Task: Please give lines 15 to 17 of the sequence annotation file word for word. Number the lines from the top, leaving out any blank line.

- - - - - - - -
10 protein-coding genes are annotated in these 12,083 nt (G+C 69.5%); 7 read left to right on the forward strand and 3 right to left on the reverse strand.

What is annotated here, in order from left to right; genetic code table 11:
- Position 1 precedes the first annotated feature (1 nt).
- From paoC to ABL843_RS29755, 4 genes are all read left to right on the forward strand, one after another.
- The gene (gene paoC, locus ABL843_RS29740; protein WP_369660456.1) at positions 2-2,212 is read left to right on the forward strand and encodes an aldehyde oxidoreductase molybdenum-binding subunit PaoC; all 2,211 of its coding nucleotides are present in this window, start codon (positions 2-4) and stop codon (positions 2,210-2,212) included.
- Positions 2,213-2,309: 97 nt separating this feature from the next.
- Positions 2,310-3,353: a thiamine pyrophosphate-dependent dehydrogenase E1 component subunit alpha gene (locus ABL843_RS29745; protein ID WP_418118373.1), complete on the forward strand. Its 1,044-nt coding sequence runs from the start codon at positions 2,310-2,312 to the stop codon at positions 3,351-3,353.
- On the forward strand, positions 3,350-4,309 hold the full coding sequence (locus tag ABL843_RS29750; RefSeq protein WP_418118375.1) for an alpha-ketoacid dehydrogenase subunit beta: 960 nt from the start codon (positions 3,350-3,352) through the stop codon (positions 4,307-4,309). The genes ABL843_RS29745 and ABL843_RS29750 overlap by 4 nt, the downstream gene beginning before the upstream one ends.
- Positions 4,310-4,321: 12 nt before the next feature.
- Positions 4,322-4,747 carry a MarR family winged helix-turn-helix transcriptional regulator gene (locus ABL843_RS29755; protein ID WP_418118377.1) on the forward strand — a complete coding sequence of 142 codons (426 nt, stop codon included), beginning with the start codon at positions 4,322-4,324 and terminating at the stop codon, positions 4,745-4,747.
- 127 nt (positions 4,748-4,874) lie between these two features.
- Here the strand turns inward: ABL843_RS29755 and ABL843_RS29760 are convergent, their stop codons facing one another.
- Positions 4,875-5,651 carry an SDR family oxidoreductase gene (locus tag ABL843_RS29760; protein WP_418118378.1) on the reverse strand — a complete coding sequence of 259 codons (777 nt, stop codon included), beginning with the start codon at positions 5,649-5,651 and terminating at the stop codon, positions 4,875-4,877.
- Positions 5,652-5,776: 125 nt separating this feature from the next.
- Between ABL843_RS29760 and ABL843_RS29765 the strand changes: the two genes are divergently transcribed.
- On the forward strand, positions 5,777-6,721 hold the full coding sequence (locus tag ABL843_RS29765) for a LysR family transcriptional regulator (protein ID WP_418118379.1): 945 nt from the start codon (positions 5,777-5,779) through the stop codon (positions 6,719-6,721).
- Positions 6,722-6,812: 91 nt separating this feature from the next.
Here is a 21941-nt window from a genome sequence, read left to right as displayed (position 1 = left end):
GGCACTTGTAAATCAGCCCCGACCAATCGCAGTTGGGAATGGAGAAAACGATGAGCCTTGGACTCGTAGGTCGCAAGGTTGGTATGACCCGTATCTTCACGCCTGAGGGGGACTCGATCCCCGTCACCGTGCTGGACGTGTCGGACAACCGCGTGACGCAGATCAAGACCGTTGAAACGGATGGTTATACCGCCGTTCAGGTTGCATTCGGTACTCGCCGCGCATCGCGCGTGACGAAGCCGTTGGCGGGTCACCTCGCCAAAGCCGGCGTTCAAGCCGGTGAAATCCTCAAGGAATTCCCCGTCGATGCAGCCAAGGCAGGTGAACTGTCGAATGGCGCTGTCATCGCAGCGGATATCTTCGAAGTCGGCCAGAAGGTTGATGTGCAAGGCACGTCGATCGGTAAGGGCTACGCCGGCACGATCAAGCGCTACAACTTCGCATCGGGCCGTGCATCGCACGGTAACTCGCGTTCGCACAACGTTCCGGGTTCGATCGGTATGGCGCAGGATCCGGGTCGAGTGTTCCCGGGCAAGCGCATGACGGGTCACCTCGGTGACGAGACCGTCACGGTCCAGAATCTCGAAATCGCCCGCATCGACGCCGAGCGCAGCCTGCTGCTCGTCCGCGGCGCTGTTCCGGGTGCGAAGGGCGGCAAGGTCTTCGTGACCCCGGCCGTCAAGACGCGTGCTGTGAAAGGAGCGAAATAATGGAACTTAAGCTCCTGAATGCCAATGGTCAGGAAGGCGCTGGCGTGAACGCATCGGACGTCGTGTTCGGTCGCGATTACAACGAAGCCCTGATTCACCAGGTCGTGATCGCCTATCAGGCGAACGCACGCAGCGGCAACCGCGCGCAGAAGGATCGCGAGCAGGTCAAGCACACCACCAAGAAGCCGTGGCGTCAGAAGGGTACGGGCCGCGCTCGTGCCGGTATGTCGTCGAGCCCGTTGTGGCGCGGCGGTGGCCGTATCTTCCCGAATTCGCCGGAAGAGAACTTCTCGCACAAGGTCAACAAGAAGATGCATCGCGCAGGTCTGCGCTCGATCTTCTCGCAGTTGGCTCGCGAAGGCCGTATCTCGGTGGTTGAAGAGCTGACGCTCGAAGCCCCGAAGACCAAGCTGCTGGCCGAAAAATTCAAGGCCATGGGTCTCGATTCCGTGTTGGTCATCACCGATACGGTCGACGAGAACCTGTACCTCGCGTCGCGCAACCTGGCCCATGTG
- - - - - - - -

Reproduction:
- Between ABL843_RS29760 and ABL843_RS29765 the strand changes: the two genes are divergently transcribed.
- On the forward strand, positions 5,777-6,721 hold the full coding sequence (locus tag ABL843_RS29765) for a LysR family transcriptional regulator (protein ID WP_418118379.1): 945 nt from the start codon (positions 5,777-5,779) through the stop codon (positions 6,719-6,721).
- Positions 6,722-6,812: 91 nt separating this feature from the next.